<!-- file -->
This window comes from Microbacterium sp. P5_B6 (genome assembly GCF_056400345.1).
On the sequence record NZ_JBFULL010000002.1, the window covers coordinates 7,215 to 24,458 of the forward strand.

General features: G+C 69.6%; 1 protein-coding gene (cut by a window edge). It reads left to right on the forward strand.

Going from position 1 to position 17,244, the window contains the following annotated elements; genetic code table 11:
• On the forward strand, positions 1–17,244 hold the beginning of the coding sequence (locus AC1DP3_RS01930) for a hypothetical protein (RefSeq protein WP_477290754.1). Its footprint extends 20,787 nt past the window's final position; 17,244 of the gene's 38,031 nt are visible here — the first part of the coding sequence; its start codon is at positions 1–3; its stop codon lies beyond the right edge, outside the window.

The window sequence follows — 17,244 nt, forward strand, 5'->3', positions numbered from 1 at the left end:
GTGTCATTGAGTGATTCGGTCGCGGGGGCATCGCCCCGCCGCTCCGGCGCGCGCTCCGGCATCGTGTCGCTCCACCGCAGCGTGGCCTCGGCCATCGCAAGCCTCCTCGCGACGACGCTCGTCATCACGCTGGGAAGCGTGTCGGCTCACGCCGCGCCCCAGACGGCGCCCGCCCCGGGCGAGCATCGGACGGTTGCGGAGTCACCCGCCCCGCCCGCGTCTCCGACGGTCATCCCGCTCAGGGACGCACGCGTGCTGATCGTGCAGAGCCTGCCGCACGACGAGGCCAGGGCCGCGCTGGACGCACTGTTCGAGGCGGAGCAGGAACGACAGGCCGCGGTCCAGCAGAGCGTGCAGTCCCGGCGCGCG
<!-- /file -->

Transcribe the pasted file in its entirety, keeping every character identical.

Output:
This window comes from Microbacterium sp. P5_B6 (genome assembly GCF_056400345.1).
On the sequence record NZ_JBFULL010000002.1, the window covers coordinates 7,215 to 24,458 of the forward strand.

General features: G+C 69.6%; 1 protein-coding gene (cut by a window edge). It reads left to right on the forward strand.

Going from position 1 to position 17,244, the window contains the following annotated elements; genetic code table 11:
• On the forward strand, positions 1–17,244 hold the beginning of the coding sequence (locus AC1DP3_RS01930) for a hypothetical protein (RefSeq protein WP_477290754.1). Its footprint extends 20,787 nt past the window's final position; 17,244 of the gene's 38,031 nt are visible here — the first part of the coding sequence; its start codon is at positions 1–3; its stop codon lies beyond the right edge, outside the window.

The window sequence follows — 17,244 nt, forward strand, 5'->3', positions numbered from 1 at the left end:
GTGTCATTGAGTGATTCGGTCGCGGGGGCATCGCCCCGCCGCTCCGGCGCGCGCTCCGGCATCGTGTCGCTCCACCGCAGCGTGGCCTCGGCCATCGCAAGCCTCCTCGCGACGACGCTCGTCATCACGCTGGGAAGCGTGTCGGCTCACGCCGCGCCCCAGACGGCGCCCGCCCCGGGCGAGCATCGGACGGTTGCGGAGTCACCCGCCCCGCCCGCGTCTCCGACGGTCATCCCGCTCAGGGACGCACGCGTGCTGATCGTGCAGAGCCTGCCGCACGACGAGGCCAGGGCCGCGCTGGACGCACTGTTCGAGGCGGAGCAGGAACGACAGGCCGCGGTCCAGCAGAGCGTGCAGTCCCGGCGCGCG